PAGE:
Reduction in the intracellular AdoMet pool size by T3 AdoMet hydrolase expression results in decreased AI synthesis.

The approach we used to investigate the effect of the AdoMet pool size on AI synthesis was to assay AAI synthesis in strains expressing TraI from the pSEP1 plasmid in the presence of an enzyme that specifically degrades AdoMet (T3 AdoMet hydrolase [EC] [23]). We tested two different AdoMet expression constructs in the course of this work.

The T7 expression plasmid pETT3S was found to be toxic to strain BL21(DE3) even in the presence of a LacI-overexpressing plasmid (pMS421 [24]), presumably due to the background expression being sufficient to severely reduce intracellular AdoMet pools. The toxicity was not relieved by the introduction of the pLysS plasmid (which reduces T7 polymerase activity by expressing T7 lyzozyme [51]) but was significantly reduced by the presence of the pLysE plasmid (which provides a higher level of T7 lyzozyme expression [51]). To enable the T7 promoter-T3 AdoMet hydrolase and T7 lysozyme (pLysE) functions to be stably maintained in the presence of pSEP1 and pMS421 (to shut down the expression of TraI from the lac promoter of pSEP1), we constructed a composite plasmid (pT3SLE8) combining both functions on the pLysE plasmid by cloning the entire T7 promoter-T3 AdoMet hydrolase region of pETT3S as a 1.1-kb BspHI fragment into the BspHI site in the tetracycline resistance gene of pLysE. As a negative control for the effects resulting from expression of the T3 AdoMet hydrolase gene from the T7 promoter, a plasmid analogous to pT3SLE8 (pPCBLE1) was constructed to express a protein of similar size unrelated to AdoMet metabolism (the yeast PYC1 C-terminal 104-amino-acid biotin domain peptide [58]).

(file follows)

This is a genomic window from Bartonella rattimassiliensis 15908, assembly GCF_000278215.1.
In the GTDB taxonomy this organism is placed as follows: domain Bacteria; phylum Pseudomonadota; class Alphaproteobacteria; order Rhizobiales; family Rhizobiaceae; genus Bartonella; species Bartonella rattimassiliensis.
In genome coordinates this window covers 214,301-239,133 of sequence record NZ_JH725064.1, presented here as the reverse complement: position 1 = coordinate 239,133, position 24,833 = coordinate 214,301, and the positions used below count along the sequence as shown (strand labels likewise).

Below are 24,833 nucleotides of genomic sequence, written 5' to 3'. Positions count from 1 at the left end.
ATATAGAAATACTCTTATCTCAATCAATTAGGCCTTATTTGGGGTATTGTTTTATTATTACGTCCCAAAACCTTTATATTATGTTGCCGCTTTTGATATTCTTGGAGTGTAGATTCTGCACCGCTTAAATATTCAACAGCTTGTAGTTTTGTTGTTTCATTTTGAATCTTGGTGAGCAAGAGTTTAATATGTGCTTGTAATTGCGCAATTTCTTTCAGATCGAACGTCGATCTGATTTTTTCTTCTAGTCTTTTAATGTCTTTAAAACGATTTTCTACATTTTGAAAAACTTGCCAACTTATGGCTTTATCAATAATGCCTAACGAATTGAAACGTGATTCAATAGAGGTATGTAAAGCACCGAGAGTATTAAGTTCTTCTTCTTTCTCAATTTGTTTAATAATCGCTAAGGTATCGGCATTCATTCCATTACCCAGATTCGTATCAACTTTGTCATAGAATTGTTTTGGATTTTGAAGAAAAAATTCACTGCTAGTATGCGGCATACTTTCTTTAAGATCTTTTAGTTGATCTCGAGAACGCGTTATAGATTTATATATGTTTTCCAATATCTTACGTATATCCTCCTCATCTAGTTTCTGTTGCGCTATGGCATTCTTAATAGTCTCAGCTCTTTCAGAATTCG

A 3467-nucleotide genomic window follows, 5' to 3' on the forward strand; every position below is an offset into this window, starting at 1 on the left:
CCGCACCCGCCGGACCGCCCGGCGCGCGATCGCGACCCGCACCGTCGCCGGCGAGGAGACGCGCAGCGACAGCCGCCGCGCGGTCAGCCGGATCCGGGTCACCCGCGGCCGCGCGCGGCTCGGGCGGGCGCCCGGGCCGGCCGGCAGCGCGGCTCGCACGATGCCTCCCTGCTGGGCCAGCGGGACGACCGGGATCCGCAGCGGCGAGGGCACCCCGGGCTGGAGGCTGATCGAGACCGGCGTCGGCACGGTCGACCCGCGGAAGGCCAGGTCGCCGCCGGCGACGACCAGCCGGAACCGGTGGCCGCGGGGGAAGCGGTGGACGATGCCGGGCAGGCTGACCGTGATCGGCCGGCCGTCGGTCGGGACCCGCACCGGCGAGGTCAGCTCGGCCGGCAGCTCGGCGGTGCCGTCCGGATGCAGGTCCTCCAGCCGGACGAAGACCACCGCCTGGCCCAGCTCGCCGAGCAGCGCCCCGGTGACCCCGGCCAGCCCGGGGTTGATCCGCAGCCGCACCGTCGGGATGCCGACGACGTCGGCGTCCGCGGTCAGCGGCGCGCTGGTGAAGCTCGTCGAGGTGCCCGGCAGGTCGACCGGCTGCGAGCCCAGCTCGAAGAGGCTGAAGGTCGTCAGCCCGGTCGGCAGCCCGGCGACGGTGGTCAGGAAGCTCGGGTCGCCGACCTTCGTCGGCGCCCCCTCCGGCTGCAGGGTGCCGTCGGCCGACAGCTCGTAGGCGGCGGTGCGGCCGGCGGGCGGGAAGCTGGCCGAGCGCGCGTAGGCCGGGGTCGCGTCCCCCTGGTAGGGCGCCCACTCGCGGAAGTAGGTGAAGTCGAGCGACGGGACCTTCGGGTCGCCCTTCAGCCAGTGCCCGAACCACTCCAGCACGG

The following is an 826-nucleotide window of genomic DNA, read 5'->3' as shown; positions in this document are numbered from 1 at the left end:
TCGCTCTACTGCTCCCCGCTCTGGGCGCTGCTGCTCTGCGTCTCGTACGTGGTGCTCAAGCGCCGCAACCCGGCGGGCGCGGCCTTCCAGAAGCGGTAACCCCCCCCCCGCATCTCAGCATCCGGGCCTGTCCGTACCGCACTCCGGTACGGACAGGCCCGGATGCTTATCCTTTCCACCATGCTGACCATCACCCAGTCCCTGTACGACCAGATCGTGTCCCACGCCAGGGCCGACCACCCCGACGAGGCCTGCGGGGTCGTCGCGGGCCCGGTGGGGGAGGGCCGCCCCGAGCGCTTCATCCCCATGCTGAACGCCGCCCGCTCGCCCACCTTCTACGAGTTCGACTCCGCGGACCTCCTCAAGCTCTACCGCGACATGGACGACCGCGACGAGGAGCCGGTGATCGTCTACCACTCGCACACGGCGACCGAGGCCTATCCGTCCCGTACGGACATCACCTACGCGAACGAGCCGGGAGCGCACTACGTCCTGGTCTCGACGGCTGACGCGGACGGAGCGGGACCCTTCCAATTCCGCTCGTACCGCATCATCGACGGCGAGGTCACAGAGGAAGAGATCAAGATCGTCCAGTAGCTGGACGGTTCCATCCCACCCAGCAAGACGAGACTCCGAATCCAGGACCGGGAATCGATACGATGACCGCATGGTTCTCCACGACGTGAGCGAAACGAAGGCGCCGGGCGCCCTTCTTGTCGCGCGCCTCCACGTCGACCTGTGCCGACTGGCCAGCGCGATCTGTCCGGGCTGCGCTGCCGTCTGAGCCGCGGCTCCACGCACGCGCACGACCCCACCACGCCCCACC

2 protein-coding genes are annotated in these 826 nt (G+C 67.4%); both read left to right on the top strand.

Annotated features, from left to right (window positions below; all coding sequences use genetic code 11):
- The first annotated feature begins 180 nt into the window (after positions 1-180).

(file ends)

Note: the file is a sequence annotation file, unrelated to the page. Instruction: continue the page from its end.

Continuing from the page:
When pT3SLE8 was transformed into strain C41(DE3) [a mutant of BL21(DE3) selected for its ability to maintain and express toxic proteins (36)], the resultant strain (C41T3-TI) grew a little slower than the parental strain but did not exhibit the plasmid instability of pETT3S in BL21(DE3). The control plasmid pPCBLE1 did not noticeably slow the growth of strain C41. To determine the effect of these plasmids on AAI production, pSEP1, pMS421, and pT3SLE8 (strain C41T3-TI) or pPCBLE1 (strain C41PC-TI) were cotransformed into C41(DE3). IPTG was added to induce the expression of TraI from the lac promoter of pSEP1 and T7 polymerase expression and, thus, either T3 AdoMet hydrolase expression (strain C41T3-TI) or YPC1 biotin domain expression (strain C41PC-TI). The intracellular AdoMet and extracellular AAI concentrations were then determined at various time points before and after IPTG addition so as to determine the effect of changes in the AdoMet pools on AAI synthesis (Fig. (Fig.4).4). As strain C41PC-TI has a shorter doubling time than C41T3-TI, this strain was induced at a lower optical density than C41T3-TI cultures a and b so that any increased accumulation of AAI observed in this culture relative to that in the C41T3-TI cultures could not be attributed to its higher optical density.